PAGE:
New Tretyakov Gallery 
Tomás Saraceno. Moving Atmospheres
The tenth Garage Atrium Commission is an installation by Argentinian artist Tomás Saraceno, who is known for his works at the intersection of art, technology, and environmental advocacy. A product of Saraceno’s long-standing occupation with lighter than air movement and utopian modes of co-existing, the installation for Garage is the largest presentation of his practice in Russia to date. Moving Atmospheres, a partially mirrored sphere suspended in the air, propels us toward an Aerocene epoch. Saraceno’s call to this new era is championed by the multi-disciplinary community group Aerocene. For more than a decade he has been imagining a world free from the carbon, extractivism, capitalism, and patriarchy that fuels some forms of life, a new way of being with the atmosphere and emissions-free travel, free from solar panels, lithium, helium, hydrogen, and fossil fuels. This new era stands in stark contrast to the lingering eco-traumas of the Anthropocene, the current geological age in which some human capitalistic activity has been the dominant influence on climate and the environment.
Garage Museum of Contemporary Art  
Van Gogh. Letters to Theo
The correspondence with his brother Theo covers the two large periods when the life and creations of Van Gogh falls apart – the Dutch and French periods. Letters to Theo is a breathtaking, unique document stretching over hundreds of pages. This is a dialogue not only with the addressee, but with himself, God, and the whole world as well. It looks like a cry of pain. Visitors of this multimedia exhibition will not only see more than 400 masterpieces of Van Gogh written in different periods of his life - in the Netherlands, in Paris, in Arles, in Auvers-sur-Oise, but also hear the story told in letters from the first- person. The new and unique technology Cinema360 will help you to totally immerse yourself into the artist's oeuvres - images are not projected only on the walls, but even on the floor and on the rear projection screens that visually change the geometry of the hall.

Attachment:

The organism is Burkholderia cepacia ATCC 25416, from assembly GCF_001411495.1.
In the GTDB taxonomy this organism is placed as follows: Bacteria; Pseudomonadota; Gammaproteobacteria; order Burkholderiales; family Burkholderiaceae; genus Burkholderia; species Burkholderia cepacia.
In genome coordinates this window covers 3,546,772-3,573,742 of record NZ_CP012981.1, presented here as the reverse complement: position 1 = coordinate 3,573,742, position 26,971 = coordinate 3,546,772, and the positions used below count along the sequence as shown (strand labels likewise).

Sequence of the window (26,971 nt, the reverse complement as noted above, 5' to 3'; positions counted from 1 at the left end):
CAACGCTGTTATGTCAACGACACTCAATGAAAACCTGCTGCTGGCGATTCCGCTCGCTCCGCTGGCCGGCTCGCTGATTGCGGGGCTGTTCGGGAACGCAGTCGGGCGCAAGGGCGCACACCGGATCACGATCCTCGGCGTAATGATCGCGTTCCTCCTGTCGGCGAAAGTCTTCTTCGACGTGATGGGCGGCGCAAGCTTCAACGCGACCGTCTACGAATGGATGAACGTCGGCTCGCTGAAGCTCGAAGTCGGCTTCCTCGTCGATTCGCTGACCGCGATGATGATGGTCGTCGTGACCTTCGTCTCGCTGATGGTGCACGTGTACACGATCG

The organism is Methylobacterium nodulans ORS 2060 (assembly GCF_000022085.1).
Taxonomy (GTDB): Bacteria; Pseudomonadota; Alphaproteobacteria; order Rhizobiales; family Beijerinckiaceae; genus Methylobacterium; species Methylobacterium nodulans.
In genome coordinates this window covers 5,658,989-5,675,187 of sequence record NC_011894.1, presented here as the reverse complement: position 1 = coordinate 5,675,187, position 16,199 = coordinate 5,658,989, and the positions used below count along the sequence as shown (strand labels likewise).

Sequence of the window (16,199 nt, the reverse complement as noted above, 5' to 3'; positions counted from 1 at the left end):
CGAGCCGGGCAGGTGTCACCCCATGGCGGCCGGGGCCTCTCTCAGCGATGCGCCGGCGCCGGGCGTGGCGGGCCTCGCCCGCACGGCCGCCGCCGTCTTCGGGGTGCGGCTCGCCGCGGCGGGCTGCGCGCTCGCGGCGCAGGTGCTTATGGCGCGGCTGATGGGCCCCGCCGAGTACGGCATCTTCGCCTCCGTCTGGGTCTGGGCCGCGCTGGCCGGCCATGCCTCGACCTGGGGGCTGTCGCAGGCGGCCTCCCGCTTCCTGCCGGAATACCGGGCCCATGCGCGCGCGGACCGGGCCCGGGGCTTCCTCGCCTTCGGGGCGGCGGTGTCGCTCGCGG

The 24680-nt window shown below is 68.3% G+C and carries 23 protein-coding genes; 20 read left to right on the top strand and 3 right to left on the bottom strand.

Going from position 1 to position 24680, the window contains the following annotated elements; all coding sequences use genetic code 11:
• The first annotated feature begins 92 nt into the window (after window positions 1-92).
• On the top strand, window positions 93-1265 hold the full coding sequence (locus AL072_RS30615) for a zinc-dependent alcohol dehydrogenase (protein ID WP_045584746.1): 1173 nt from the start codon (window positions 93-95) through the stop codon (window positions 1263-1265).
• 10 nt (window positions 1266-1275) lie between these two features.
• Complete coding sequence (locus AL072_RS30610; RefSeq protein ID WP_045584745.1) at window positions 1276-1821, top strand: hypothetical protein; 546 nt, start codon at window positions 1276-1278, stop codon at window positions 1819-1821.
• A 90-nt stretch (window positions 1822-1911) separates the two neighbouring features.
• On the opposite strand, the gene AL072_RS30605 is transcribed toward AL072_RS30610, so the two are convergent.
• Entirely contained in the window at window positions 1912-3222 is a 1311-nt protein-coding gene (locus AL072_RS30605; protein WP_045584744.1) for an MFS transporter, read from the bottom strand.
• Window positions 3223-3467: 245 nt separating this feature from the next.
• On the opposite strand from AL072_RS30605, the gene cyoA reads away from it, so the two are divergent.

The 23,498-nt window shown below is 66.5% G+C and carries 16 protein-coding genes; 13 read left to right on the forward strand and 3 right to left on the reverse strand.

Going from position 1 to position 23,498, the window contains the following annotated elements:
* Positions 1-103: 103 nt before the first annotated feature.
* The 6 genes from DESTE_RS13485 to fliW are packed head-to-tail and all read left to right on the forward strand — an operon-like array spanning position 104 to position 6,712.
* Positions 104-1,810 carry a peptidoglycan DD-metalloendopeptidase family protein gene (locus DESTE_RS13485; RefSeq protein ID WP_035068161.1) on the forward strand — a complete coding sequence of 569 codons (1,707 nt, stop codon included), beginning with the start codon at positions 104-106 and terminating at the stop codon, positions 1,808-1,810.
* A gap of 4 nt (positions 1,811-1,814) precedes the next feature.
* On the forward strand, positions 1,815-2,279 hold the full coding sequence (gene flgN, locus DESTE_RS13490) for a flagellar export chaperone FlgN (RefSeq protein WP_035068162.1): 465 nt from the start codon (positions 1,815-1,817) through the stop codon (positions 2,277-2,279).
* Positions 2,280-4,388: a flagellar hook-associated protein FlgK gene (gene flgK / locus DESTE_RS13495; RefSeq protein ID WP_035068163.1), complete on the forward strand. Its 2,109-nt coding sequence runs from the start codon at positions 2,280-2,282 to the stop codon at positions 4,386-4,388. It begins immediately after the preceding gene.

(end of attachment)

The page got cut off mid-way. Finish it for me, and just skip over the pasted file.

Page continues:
Artplay na Yauze 
Yerbossyn Meldibekov. Transformer
Kazakh artist Yerbossyn Meldibekov’s Garage Square Commission project is based on his research into the history of the monuments in Amir Timur Square in Tashkent, the capital of Uzbekistan. Over the past 100 years the square has had six different names and eight different monuments at its center. Meldibekov’s installation Transformer is a 4.5-meter wooden construction set with interchangeable pieces based on the square’s former monuments. The installation can be assembled in five different ways and will be rebuilt according to the calendar of Soviet, Kazakh, Kyrgyz, Russian, Tajik, and Turkmen state holidays created by the artist. An ironic comment on the crisis of Central Asian identities, which Meldibekov believes has now continued for over a century, this continuous game of forms, images, and meanings is also a critique of ideological manipulations of the national idea by governments. By turning grand monuments to conquerors and state symbols into a children’s toy, the artist reminds us that entire nations can sometimes be a plaything in someone’s hands.
Garage Museum of Contemporary Art